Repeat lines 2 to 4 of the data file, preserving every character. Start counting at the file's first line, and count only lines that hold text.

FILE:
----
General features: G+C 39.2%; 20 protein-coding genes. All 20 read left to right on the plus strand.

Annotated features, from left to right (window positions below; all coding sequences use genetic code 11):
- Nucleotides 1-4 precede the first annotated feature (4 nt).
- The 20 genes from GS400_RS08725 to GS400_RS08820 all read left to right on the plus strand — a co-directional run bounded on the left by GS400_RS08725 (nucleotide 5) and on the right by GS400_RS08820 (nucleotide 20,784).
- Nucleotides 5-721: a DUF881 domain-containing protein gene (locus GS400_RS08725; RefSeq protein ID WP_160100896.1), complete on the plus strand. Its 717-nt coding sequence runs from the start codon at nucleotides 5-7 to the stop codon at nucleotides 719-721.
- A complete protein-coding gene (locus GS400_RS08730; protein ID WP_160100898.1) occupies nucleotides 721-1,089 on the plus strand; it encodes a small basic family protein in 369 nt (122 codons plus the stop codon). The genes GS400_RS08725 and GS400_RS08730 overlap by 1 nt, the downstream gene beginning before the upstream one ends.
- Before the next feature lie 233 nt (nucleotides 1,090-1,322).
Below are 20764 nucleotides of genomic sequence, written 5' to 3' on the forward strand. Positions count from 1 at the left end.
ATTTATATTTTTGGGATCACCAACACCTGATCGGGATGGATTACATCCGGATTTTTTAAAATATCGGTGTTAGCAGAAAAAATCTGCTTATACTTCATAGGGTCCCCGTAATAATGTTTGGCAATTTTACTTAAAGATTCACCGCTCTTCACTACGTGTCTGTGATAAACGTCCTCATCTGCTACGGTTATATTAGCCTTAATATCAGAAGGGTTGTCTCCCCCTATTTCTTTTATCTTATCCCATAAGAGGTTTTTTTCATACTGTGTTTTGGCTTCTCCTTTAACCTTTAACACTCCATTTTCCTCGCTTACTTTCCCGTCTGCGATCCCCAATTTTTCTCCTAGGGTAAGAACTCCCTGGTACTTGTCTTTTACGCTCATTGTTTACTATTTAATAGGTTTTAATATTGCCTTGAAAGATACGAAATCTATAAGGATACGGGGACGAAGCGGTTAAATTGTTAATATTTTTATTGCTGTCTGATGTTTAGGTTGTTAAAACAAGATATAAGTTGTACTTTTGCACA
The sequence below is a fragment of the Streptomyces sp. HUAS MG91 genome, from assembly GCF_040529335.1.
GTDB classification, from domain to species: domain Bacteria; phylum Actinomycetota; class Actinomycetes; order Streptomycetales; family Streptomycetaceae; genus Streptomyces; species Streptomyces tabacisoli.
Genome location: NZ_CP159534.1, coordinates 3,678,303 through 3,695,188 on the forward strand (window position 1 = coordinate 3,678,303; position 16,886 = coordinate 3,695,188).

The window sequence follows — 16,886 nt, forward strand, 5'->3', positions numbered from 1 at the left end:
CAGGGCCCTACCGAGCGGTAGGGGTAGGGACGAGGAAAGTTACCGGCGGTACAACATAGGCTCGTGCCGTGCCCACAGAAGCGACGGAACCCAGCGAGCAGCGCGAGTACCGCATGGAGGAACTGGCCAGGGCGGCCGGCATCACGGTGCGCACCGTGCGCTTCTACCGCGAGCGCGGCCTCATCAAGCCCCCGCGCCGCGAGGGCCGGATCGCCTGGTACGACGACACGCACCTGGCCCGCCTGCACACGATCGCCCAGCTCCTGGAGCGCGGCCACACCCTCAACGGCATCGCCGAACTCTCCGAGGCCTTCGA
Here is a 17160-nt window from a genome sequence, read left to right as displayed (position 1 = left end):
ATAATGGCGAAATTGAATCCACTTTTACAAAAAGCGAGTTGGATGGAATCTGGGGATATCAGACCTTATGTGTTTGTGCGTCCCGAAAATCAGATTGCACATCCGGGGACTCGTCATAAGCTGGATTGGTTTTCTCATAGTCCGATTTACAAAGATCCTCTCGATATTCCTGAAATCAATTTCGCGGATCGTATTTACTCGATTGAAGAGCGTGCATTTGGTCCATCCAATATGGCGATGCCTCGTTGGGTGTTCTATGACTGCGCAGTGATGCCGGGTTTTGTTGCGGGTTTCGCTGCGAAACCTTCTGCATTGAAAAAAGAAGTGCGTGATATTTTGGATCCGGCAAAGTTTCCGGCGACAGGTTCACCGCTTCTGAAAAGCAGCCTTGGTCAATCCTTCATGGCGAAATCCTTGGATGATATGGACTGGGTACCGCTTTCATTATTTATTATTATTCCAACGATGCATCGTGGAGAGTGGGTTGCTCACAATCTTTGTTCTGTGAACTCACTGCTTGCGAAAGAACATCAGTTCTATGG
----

Annotated features, from left to right (window positions below; all coding sequences use genetic code 11):
- Nucleotides 1-4 precede the first annotated feature (4 nt).
- The 20 genes from GS400_RS08725 to GS400_RS08820 all read left to right on the plus strand — a co-directional run bounded on the left by GS400_RS08725 (nucleotide 5) and on the right by GS400_RS08820 (nucleotide 20,784).